BTK inhibitors in relapsed/refractory MCL and treatment selection

Anthony R. Mato, MD, MSCE: I want Brian and then Michael on a different topic now. In CLL (chronic lymphocytic leukemia) and mantle cell lymphoma (MCL), I would say [that] we live in the world where there is the battle of BTK (Bruton tyrosine kinase) inhibitors. MCL is even more confusing because there is [are] 3 that are approved, as far as I know. Brian, let’s talk about the recidivist/refractory frame. We won’t be controversial [by] talk about using them [in the] First line [setting] since none of them are approved there, but [in the] relapsed/refractory context, how are we supposed to decide between ibrutinib, zanubrutinib, [and] acalabrutinib? Michael, I also want to hear your perspective on this.

Brian T. Hill, MD, PhD: Obviously, this group of drugs has transformed the treatment of MCL and has higher response rates and activities than any other class of drugs in the setting of relapse. The initial trial of ibrutinib had a median progression-free survival (PFS) of only about 2 years in the setting of a relapse. It was maybe 18 to 24 months [or] somewhere in that range, but it was much shorter than what we see in CLL. Seems it doesn’t really hold forever like it does in patients [with] LLC.

Since the approval of ibrutinib, as you pointed out, 2 additional BTK inhibitors have been approved for MCL. Next in chronological order was acalabrutinib followed by zanubrutinib. In these studies, the median PFS was longer, but I would point out that in the median prior treatment lines in the single-arm phase 2 trials of acalabrutinib and zanubrutinib, patients were less heavily pretreated than they expected. were in the ibrutinib study. In randomized CLL trials, [when compared] head-to-head with ibrutinib, we know there is [are] lower rates of cardiovascular toxicities, atrial fibrillation and hypertension with acalabrutinib and zanubrutinib. And these agents are very active in the MCL, [so] my preference would be to start with one from the second generation [agents] in the sick [with] Recurrent MCL: acalabrutinib or zanubrutinib.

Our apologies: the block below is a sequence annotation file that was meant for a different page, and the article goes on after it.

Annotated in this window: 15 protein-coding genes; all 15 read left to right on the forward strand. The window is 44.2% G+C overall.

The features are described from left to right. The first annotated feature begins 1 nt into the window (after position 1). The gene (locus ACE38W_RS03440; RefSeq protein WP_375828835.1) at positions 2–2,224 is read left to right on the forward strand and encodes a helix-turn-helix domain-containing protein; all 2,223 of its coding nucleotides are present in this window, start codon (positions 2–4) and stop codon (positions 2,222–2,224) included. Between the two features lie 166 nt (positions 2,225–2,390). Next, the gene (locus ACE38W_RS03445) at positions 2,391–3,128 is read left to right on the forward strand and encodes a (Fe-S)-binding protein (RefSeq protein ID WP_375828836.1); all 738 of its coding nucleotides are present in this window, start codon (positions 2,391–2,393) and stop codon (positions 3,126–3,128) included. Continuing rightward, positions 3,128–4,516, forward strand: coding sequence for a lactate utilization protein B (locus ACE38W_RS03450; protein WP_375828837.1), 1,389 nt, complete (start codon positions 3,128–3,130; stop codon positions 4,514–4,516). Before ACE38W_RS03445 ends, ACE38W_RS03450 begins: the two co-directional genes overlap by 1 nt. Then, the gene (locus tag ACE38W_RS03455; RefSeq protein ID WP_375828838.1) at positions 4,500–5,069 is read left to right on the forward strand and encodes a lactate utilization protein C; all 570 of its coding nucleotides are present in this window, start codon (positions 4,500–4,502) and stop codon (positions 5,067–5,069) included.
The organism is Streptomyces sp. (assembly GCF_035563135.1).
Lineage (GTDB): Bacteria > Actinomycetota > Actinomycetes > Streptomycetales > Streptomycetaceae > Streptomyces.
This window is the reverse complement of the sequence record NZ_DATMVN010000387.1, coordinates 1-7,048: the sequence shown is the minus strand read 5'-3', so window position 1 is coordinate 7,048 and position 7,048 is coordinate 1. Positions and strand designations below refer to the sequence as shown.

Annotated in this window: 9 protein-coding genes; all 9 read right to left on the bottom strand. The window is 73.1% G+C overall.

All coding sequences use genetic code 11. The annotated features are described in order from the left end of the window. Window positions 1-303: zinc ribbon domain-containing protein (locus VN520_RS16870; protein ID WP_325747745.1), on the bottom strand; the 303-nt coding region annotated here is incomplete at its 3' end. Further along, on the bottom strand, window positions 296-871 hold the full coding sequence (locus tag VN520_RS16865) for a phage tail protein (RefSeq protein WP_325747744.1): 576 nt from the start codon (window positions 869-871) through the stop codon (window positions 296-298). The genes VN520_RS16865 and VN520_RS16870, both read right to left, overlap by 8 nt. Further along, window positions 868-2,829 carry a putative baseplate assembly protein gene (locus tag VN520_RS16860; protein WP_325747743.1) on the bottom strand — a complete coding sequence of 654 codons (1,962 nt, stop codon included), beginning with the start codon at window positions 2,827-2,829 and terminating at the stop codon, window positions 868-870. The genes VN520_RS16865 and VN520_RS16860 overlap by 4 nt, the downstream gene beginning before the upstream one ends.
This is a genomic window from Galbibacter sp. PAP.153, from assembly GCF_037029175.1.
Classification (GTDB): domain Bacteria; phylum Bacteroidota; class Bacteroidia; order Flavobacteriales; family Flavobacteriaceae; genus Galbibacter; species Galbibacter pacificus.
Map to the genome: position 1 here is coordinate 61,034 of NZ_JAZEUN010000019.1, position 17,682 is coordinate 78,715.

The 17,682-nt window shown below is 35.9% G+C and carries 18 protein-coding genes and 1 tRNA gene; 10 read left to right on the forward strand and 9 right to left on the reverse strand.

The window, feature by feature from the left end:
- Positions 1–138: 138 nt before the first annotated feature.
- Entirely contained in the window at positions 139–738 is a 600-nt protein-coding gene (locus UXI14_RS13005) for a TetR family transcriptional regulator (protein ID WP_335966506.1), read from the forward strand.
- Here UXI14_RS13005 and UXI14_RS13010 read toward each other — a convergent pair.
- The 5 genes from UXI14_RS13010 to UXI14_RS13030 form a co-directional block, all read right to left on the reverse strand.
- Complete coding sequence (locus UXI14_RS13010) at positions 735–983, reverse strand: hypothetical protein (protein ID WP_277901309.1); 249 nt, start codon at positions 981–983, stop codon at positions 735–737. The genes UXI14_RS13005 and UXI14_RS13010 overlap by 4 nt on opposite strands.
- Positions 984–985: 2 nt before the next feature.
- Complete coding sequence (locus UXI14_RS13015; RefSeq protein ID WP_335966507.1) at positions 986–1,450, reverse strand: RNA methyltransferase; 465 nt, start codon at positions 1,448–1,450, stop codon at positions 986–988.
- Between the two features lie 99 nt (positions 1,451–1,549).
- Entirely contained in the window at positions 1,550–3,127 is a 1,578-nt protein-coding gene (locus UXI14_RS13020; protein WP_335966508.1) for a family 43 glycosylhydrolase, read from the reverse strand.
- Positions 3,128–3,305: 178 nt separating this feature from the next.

Anthony R. Mato, MD, MSCE: Michael, should anyone be on ibrutinib at this point?

Michael Wang, MD: No. Because of my involvement with BTK inhibitors in MCL, people ask me all the time, “Which is the right agent?” Basically, there is no straight answer. We know, as Dr Hill said, [that the trial of] ibrutinib was [with] 3 prior treatment lines, acalabrutinib was [with 2] prior treatment lines, and ibrutinib was 1.5 prior treatment lines. If you have fewer previous treatments, the response rate is of course higher. In the randomized studies of Waldenström [macroglobulinemia] and CLL, you know [that] effectiveness has not been studied [in relation to] the difference between the 3. [Regarding] the difference that comes from toxicities, [for] ibrutinib, infection [and] atrial fibrillation [are] the highest, [and] the other 2 are lower. Acalabrutinib used to cause headaches, and sometimes it could be that bad, [which is] unique to acalabrutinib. Next, ibrutinib, of the 3, has the most neutropenia. You have to individualize the [treatment for each] patient. What is most important [for] this? We are university doctors. We have to practice according to the existing data.